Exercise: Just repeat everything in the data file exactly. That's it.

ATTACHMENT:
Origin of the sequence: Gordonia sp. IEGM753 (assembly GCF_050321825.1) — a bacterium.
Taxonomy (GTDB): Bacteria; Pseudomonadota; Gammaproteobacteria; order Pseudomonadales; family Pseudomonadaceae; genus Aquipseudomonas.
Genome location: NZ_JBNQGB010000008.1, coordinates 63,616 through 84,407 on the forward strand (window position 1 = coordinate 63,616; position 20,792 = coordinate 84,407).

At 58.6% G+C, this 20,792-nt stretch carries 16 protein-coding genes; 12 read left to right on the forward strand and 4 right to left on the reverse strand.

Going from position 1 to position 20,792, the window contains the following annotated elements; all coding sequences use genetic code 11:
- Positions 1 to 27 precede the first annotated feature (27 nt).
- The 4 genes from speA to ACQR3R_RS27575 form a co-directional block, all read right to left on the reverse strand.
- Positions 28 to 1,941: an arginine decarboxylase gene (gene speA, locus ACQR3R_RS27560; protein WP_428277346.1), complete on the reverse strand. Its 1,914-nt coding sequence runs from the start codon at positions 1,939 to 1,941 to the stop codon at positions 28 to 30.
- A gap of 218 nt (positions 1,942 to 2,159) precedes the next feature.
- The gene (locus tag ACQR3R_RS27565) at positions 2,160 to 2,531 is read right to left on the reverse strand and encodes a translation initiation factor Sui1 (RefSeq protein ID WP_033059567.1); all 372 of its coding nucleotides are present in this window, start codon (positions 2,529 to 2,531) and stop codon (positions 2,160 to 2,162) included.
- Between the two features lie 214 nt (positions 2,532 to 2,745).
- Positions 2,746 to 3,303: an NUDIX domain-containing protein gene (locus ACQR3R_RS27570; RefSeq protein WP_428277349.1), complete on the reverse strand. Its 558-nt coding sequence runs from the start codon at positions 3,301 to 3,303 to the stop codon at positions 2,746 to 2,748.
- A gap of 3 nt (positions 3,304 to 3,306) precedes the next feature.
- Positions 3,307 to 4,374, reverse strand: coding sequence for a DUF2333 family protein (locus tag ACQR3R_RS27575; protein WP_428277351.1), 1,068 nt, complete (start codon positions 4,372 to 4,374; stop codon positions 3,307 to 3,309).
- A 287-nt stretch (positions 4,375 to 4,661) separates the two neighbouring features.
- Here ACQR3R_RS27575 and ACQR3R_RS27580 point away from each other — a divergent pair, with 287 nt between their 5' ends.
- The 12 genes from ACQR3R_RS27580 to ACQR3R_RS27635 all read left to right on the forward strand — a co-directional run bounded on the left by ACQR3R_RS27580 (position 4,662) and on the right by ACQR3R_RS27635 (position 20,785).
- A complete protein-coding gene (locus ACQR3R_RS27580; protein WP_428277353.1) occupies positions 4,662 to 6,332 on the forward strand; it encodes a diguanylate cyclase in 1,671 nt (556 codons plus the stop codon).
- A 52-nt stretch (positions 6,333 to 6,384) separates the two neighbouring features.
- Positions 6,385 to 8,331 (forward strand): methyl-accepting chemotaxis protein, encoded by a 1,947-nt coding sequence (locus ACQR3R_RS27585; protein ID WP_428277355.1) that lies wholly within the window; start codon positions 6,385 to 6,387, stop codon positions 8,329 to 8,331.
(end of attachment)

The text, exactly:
Origin of the sequence: Gordonia sp. IEGM753 (assembly GCF_050321825.1) — a bacterium.
Taxonomy (GTDB): Bacteria; Pseudomonadota; Gammaproteobacteria; order Pseudomonadales; family Pseudomonadaceae; genus Aquipseudomonas.
Genome location: NZ_JBNQGB010000008.1, coordinates 63,616 through 84,407 on the forward strand (window position 1 = coordinate 63,616; position 20,792 = coordinate 84,407).

At 58.6% G+C, this 20,792-nt stretch carries 16 protein-coding genes; 12 read left to right on the forward strand and 4 right to left on the reverse strand.

Going from position 1 to position 20,792, the window contains the following annotated elements; all coding sequences use genetic code 11:
- Positions 1 to 27 precede the first annotated feature (27 nt).
- The 4 genes from speA to ACQR3R_RS27575 form a co-directional block, all read right to left on the reverse strand.
- Positions 28 to 1,941: an arginine decarboxylase gene (gene speA, locus ACQR3R_RS27560; protein WP_428277346.1), complete on the reverse strand. Its 1,914-nt coding sequence runs from the start codon at positions 1,939 to 1,941 to the stop codon at positions 28 to 30.
- A gap of 218 nt (positions 1,942 to 2,159) precedes the next feature.
- The gene (locus tag ACQR3R_RS27565) at positions 2,160 to 2,531 is read right to left on the reverse strand and encodes a translation initiation factor Sui1 (RefSeq protein ID WP_033059567.1); all 372 of its coding nucleotides are present in this window, start codon (positions 2,529 to 2,531) and stop codon (positions 2,160 to 2,162) included.
- Between the two features lie 214 nt (positions 2,532 to 2,745).
- Positions 2,746 to 3,303: an NUDIX domain-containing protein gene (locus ACQR3R_RS27570; RefSeq protein WP_428277349.1), complete on the reverse strand. Its 558-nt coding sequence runs from the start codon at positions 3,301 to 3,303 to the stop codon at positions 2,746 to 2,748.
- A gap of 3 nt (positions 3,304 to 3,306) precedes the next feature.
- Positions 3,307 to 4,374, reverse strand: coding sequence for a DUF2333 family protein (locus tag ACQR3R_RS27575; protein WP_428277351.1), 1,068 nt, complete (start codon positions 4,372 to 4,374; stop codon positions 3,307 to 3,309).
- A 287-nt stretch (positions 4,375 to 4,661) separates the two neighbouring features.
- Here ACQR3R_RS27575 and ACQR3R_RS27580 point away from each other — a divergent pair, with 287 nt between their 5' ends.
- The 12 genes from ACQR3R_RS27580 to ACQR3R_RS27635 all read left to right on the forward strand — a co-directional run bounded on the left by ACQR3R_RS27580 (position 4,662) and on the right by ACQR3R_RS27635 (position 20,785).
- A complete protein-coding gene (locus ACQR3R_RS27580; protein WP_428277353.1) occupies positions 4,662 to 6,332 on the forward strand; it encodes a diguanylate cyclase in 1,671 nt (556 codons plus the stop codon).
- A 52-nt stretch (positions 6,333 to 6,384) separates the two neighbouring features.
- Positions 6,385 to 8,331 (forward strand): methyl-accepting chemotaxis protein, encoded by a 1,947-nt coding sequence (locus ACQR3R_RS27585; protein ID WP_428277355.1) that lies wholly within the window; start codon positions 6,385 to 6,387, stop codon positions 8,329 to 8,331.